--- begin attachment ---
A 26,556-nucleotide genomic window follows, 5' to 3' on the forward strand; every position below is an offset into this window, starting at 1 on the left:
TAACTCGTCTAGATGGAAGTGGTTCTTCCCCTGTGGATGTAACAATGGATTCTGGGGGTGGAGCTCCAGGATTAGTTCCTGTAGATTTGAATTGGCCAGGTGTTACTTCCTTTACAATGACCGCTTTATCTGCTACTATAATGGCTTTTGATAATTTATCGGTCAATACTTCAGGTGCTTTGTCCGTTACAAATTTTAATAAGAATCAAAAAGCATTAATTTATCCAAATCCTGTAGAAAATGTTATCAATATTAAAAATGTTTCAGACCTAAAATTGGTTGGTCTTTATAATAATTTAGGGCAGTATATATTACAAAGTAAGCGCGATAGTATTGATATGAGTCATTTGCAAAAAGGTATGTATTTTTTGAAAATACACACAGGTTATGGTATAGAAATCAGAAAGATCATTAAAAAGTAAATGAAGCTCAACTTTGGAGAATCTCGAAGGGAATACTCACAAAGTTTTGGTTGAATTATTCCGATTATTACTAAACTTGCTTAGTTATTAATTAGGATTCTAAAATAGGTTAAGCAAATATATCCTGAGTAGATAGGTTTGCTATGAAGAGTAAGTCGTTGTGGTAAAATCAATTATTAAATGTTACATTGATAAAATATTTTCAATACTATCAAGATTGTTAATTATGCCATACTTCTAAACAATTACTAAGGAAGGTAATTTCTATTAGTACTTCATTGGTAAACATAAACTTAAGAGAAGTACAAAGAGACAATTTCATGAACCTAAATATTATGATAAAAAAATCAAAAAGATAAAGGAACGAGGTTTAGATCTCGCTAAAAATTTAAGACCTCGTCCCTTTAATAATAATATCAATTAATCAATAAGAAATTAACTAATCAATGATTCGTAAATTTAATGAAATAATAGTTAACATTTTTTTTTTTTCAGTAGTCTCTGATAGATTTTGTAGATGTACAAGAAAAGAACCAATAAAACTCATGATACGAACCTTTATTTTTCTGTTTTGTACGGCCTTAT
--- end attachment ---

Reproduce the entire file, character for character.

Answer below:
A 26,556-nucleotide genomic window follows, 5' to 3' on the forward strand; every position below is an offset into this window, starting at 1 on the left:
TAACTCGTCTAGATGGAAGTGGTTCTTCCCCTGTGGATGTAACAATGGATTCTGGGGGTGGAGCTCCAGGATTAGTTCCTGTAGATTTGAATTGGCCAGGTGTTACTTCCTTTACAATGACCGCTTTATCTGCTACTATAATGGCTTTTGATAATTTATCGGTCAATACTTCAGGTGCTTTGTCCGTTACAAATTTTAATAAGAATCAAAAAGCATTAATTTATCCAAATCCTGTAGAAAATGTTATCAATATTAAAAATGTTTCAGACCTAAAATTGGTTGGTCTTTATAATAATTTAGGGCAGTATATATTACAAAGTAAGCGCGATAGTATTGATATGAGTCATTTGCAAAAAGGTATGTATTTTTTGAAAATACACACAGGTTATGGTATAGAAATCAGAAAGATCATTAAAAAGTAAATGAAGCTCAACTTTGGAGAATCTCGAAGGGAATACTCACAAAGTTTTGGTTGAATTATTCCGATTATTACTAAACTTGCTTAGTTATTAATTAGGATTCTAAAATAGGTTAAGCAAATATATCCTGAGTAGATAGGTTTGCTATGAAGAGTAAGTCGTTGTGGTAAAATCAATTATTAAATGTTACATTGATAAAATATTTTCAATACTATCAAGATTGTTAATTATGCCATACTTCTAAACAATTACTAAGGAAGGTAATTTCTATTAGTACTTCATTGGTAAACATAAACTTAAGAGAAGTACAAAGAGACAATTTCATGAACCTAAATATTATGATAAAAAAATCAAAAAGATAAAGGAACGAGGTTTAGATCTCGCTAAAAATTTAAGACCTCGTCCCTTTAATAATAATATCAATTAATCAATAAGAAATTAACTAATCAATGATTCGTAAATTTAATGAAATAATAGTTAACATTTTTTTTTTTTCAGTAGTCTCTGATAGATTTTGTAGATGTACAAGAAAAGAACCAATAAAACTCATGATACGAACCTTTATTTTTCTGTTTTGTACGGCCTTAT